When Rose stumbles across the secret circumstances surrounding the abrupt departure of her predecessor – a woman whose ghost lingers over everything and who no one will discuss – she realises that there is much more to this institution than she has been led to believe.
As she uncovers the darkness that beats at the heart of Caldonbrae, Rose becomes embroiled in a battle that will threaten her sanity as well as her safety…

A brooding, mesmeric novel with a feminist kick, perfect for fans of Naomi Alderman, Madeleine Miller and Margaret Atwood.

PUBLISHED BY QUERCUS

MY REVIEW

I wanted to really love this! The blurb sounded like my perfect kind of book!! And it started so promisingly that I was instantly taken with the setting and the mystery goings on in this illustrious school! I wanted to know more!! And quickly!!

BUT, then I started to fall out of love with some of the characters and found myself shouting at the book and situations that were playing out! I wanted the main character to get a grip, but she kept playing along despite what was going on! And as for the bratty girls she was teaching…… entitled and indulged little madams!!

The link with the classics were a really interesting twist and I would have liked maybe more of those playing out. I found myself wondering why they hired her in the first place as she was the first ‘outsider’ brought in for a number of years. And her outlook on life differed extremely from the rules and regulations of Caldonbrae Hall, an all girls boarding school where the young girls are brought up to do their duty!  There are strange goings on, and asking questions about the past isn’t encouraged whatsoever…. what exactly are they trying to hide?!

I wanted more of the darkness, more of the feisty attitude of a feminist teacher wanting to shake things up but unfortunately it fell short for me.


★★★

#BookReview THE STRANDING by KATE SAWYER #20BooksOfSummer21

This is book 18 of my 20 Books of Summer 2021 

ABOUT THE BOOK


Ruth lives in the heart of the city. Working, drinking, falling in love: the rhythm of her vivid and complicated life there is set against a background hum of darkening news reports from which she deliberately turns away.

As a new relationship becomes increasingly claustrophobic, and the discussions of impending political crisis are harder to avoid, she starts to dream of water; of escaping entwining tentacles through deep blue seas. She sets out to the other side of the globe to find that vision of freedom, and to decide who she wants to be when she returns.

But when she arrives at her destination, she finds instead that the world, and life, she left behind no longer exists.

Starting at the end and eventually returning there, with alternate chapters set Before and After, THE STRANDING is a story of how to make a life, what it is to be a woman, and what remains when everything we know is stripped away.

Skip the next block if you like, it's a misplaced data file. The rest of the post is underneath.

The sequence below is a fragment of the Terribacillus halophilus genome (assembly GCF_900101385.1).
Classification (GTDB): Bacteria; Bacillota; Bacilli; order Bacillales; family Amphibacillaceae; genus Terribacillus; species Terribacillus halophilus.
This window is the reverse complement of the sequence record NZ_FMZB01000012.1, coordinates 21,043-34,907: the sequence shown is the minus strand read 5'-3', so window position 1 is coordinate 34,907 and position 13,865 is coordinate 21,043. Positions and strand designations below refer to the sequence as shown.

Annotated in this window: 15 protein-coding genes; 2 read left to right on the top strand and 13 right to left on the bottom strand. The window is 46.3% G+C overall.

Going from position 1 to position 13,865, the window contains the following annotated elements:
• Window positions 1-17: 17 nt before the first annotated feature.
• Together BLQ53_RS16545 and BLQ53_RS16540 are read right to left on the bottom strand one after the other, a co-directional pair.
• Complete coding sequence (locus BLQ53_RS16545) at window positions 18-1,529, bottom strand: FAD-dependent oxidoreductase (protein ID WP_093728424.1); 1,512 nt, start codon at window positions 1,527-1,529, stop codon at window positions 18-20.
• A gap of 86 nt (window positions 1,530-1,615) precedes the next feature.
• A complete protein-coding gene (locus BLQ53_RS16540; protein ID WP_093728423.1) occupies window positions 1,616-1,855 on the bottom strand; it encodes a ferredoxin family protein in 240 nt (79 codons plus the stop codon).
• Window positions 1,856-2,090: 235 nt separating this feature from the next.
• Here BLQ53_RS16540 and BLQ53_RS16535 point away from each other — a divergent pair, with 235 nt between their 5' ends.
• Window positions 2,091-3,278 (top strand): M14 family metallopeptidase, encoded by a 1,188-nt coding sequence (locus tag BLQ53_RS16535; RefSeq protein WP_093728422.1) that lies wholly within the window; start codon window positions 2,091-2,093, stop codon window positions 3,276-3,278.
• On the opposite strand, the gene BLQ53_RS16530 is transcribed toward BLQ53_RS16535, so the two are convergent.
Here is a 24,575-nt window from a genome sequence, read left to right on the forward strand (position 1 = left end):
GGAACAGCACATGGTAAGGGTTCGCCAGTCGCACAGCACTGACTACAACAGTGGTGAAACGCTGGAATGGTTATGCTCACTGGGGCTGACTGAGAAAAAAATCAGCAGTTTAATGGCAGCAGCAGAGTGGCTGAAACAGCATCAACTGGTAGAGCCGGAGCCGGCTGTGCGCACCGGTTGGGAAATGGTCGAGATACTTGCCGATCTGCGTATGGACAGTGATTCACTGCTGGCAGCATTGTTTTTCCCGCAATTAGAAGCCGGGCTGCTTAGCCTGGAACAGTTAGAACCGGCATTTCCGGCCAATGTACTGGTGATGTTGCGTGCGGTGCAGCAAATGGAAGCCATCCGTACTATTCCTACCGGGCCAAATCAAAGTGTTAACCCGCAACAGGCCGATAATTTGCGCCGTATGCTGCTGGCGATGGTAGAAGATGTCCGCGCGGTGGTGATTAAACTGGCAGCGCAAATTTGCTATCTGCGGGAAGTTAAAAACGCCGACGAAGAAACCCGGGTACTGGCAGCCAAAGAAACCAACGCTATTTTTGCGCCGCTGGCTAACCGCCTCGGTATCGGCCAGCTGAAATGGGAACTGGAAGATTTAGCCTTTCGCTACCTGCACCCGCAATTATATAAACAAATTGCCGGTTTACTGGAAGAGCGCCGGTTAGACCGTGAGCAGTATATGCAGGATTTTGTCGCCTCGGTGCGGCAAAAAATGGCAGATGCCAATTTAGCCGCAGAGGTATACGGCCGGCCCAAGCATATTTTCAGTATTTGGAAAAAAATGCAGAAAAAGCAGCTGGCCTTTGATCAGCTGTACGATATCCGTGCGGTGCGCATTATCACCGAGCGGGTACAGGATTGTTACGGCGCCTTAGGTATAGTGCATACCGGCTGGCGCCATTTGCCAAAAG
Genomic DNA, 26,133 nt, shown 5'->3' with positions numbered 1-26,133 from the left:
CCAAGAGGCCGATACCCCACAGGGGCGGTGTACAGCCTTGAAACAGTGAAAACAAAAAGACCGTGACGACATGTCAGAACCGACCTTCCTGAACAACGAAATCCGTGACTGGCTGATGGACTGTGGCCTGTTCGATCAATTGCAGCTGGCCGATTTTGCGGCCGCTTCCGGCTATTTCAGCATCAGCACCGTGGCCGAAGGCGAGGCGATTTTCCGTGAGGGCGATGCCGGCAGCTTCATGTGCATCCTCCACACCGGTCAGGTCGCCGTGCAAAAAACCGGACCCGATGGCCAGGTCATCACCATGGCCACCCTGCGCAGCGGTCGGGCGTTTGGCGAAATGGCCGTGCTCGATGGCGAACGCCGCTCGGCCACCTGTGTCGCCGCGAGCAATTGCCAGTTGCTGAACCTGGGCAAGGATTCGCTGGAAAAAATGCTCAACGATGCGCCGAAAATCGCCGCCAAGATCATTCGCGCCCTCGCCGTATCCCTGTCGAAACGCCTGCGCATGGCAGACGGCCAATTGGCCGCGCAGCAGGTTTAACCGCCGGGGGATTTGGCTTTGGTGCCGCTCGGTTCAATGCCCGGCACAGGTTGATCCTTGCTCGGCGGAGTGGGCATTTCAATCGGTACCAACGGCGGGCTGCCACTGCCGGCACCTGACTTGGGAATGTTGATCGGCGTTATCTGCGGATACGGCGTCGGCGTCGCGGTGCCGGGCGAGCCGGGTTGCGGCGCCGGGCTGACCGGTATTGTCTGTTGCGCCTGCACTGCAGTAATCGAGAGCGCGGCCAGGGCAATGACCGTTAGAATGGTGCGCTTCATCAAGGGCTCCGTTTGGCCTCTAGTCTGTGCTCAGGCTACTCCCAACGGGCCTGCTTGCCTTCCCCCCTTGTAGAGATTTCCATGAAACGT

PUBLISHED BY CORONET


MY REVIEW

This is book 18 of my books of Summer 2021.

wow!! What a reading experience that was!! I’d heard so many good things about this book so I was a little nervous getting started, but once I was a few pages in I didn’t want to put it down!! You are just absorbed by the ‘before’ and ‘after’ storytelling style that talks of a catastrophic global event but never actually mentions what it is/was, and for me that really added to the magic of the story and how it involves you heart and soul!

At the centre of the story is Ruth! In the ‘before’ story, she’s involved with Alex and utterly besotted. Putting up with sly digs at her weight, being at his beck and call – she’s in deep and ignores the warning signs despite her friends and family being less enamoured of his behaviour. But as the time goes by, the reality of ‘his love’ for her shows itself in clearer terms and she finds herself going travelling to New Zealand. That’s one way to put distance between them!

In the ‘after’ storyline she’s in New Zealand and it’s a very bleak, isolated world. She’s on a beach with a dead whale and a stranger watching her. It brilliantly portrays the abject fear she must feel, alongside that ‘must not give up’ attitude that needs to find within to seek some hope in this new world. With the stranger making himself known to her, we then follow their struggles to survive in the situation they find themselves in.

I just can’t stop thinking about this book! It has a storyline that is a little different from the norm with intriguing characters and situations! I found it to be beautifully written, full of hope alongside the despair of the circumstances that this book portrays and it’s definitely one of my books of 2021!


★★★★★